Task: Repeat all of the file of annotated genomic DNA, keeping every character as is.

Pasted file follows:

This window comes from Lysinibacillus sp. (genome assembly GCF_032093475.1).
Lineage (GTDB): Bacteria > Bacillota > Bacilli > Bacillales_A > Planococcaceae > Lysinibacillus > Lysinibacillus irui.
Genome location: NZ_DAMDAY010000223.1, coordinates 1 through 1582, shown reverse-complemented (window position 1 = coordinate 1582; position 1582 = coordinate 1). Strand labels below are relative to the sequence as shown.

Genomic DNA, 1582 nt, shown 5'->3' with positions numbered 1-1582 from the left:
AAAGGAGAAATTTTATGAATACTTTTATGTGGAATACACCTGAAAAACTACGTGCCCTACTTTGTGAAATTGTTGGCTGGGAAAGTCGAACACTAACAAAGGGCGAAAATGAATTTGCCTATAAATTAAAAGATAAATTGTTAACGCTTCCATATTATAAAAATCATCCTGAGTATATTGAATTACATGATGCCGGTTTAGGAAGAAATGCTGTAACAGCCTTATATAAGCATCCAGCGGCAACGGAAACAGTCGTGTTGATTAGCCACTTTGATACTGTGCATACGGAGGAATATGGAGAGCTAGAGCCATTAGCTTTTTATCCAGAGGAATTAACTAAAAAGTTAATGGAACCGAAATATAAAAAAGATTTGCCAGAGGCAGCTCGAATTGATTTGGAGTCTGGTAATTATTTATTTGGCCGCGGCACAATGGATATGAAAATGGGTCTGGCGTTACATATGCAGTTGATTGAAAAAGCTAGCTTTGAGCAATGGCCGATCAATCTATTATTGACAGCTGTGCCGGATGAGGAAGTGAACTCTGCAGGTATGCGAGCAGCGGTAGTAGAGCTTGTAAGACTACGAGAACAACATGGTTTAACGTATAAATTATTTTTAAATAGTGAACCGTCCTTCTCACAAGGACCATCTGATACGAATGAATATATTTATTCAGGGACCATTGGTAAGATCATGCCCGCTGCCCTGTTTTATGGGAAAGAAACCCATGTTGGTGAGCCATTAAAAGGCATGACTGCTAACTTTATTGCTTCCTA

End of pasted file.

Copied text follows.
This window comes from Lysinibacillus sp. (genome assembly GCF_032093475.1).
Lineage (GTDB): Bacteria > Bacillota > Bacilli > Bacillales_A > Planococcaceae > Lysinibacillus > Lysinibacillus irui.
Genome location: NZ_DAMDAY010000223.1, coordinates 1 through 1582, shown reverse-complemented (window position 1 = coordinate 1582; position 1582 = coordinate 1). Strand labels below are relative to the sequence as shown.

Genomic DNA, 1582 nt, shown 5'->3' with positions numbered 1-1582 from the left:
AAAGGAGAAATTTTATGAATACTTTTATGTGGAATACACCTGAAAAACTACGTGCCCTACTTTGTGAAATTGTTGGCTGGGAAAGTCGAACACTAACAAAGGGCGAAAATGAATTTGCCTATAAATTAAAAGATAAATTGTTAACGCTTCCATATTATAAAAATCATCCTGAGTATATTGAATTACATGATGCCGGTTTAGGAAGAAATGCTGTAACAGCCTTATATAAGCATCCAGCGGCAACGGAAACAGTCGTGTTGATTAGCCACTTTGATACTGTGCATACGGAGGAATATGGAGAGCTAGAGCCATTAGCTTTTTATCCAGAGGAATTAACTAAAAAGTTAATGGAACCGAAATATAAAAAAGATTTGCCAGAGGCAGCTCGAATTGATTTGGAGTCTGGTAATTATTTATTTGGCCGCGGCACAATGGATATGAAAATGGGTCTGGCGTTACATATGCAGTTGATTGAAAAAGCTAGCTTTGAGCAATGGCCGATCAATCTATTATTGACAGCTGTGCCGGATGAGGAAGTGAACTCTGCAGGTATGCGAGCAGCGGTAGTAGAGCTTGTAAGACTACGAGAACAACATGGTTTAACGTATAAATTATTTTTAAATAGTGAACCGTCCTTCTCACAAGGACCATCTGATACGAATGAATATATTTATTCAGGGACCATTGGTAAGATCATGCCCGCTGCCCTGTTTTATGGGAAAGAAACCCATGTTGGTGAGCCATTAAAAGGCATGACTGCTAACTTTATTGCTTCCTA